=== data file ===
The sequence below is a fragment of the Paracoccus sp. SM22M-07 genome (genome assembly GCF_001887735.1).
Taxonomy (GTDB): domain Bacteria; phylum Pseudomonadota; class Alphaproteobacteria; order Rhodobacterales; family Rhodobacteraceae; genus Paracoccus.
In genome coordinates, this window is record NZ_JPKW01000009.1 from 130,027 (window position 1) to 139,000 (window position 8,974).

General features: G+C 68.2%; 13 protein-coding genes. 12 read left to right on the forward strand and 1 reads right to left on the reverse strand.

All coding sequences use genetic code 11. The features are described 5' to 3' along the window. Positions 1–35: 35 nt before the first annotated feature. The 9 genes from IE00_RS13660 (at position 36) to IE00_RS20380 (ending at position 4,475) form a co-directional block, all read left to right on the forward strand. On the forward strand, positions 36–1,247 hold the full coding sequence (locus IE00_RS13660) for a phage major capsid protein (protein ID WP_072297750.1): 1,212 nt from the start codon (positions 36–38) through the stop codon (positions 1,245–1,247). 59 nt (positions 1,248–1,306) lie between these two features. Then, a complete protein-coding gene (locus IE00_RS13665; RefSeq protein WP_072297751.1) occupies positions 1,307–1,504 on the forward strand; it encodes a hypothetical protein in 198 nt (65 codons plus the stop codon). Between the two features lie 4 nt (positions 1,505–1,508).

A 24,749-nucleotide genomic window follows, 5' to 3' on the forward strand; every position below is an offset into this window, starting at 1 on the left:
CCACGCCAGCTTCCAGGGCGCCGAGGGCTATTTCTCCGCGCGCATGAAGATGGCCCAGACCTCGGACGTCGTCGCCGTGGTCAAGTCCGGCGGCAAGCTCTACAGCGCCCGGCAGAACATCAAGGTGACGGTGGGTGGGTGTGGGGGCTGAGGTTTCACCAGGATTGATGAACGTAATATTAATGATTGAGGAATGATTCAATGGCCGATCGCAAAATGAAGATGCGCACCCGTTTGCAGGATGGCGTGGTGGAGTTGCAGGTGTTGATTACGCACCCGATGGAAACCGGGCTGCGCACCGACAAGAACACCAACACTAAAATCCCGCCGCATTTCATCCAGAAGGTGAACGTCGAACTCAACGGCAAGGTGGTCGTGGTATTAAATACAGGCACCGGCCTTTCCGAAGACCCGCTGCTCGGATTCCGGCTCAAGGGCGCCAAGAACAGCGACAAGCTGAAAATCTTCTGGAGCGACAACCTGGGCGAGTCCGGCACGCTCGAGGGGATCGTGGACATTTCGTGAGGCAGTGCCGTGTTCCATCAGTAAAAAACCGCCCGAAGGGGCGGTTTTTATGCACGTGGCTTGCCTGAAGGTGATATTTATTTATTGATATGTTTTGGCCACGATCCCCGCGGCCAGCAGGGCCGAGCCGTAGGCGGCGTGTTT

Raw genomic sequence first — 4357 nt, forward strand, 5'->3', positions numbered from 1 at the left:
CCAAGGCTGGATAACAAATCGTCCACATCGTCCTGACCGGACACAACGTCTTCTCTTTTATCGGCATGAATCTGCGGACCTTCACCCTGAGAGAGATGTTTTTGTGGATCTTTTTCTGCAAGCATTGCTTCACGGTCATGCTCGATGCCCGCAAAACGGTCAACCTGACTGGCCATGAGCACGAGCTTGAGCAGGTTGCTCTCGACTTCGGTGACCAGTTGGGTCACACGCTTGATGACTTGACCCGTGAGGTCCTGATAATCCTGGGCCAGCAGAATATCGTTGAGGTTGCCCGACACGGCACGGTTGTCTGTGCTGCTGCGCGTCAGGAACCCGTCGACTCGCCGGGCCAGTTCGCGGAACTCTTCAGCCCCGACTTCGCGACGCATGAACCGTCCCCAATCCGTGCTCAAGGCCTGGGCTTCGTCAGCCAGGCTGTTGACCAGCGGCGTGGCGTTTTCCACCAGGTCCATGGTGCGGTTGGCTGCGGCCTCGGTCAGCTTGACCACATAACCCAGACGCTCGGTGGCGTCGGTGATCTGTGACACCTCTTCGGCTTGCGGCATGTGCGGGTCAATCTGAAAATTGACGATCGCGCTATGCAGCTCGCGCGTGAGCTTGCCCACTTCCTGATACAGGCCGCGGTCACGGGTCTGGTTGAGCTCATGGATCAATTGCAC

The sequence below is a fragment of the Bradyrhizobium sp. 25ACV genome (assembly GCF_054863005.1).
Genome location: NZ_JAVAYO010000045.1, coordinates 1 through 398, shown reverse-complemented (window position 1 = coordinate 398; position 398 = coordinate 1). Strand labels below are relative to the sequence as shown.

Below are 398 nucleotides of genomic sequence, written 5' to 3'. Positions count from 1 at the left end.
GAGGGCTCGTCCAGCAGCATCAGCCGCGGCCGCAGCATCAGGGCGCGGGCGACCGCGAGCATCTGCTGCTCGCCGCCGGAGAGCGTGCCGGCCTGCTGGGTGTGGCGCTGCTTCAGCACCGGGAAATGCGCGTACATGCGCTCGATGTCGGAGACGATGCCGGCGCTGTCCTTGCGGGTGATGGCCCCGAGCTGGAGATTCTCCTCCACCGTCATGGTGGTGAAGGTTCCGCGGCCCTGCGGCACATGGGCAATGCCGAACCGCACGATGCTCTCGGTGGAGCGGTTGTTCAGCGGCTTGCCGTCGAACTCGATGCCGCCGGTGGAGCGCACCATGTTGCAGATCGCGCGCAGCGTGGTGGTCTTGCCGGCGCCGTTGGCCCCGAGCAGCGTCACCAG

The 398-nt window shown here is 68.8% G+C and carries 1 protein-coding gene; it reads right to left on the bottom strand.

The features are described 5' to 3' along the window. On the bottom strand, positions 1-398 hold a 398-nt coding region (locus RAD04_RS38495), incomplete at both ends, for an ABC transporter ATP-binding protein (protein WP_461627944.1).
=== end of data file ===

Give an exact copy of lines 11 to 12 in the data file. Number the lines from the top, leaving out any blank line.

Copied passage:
Genome location: NZ_JAVAYO010000045.1, coordinates 1 through 398, shown reverse-complemented (window position 1 = coordinate 398; position 398 = coordinate 1). Strand labels below are relative to the sequence as shown.

Below are 398 nucleotides of genomic sequence, written 5' to 3'. Positions count from 1 at the left end.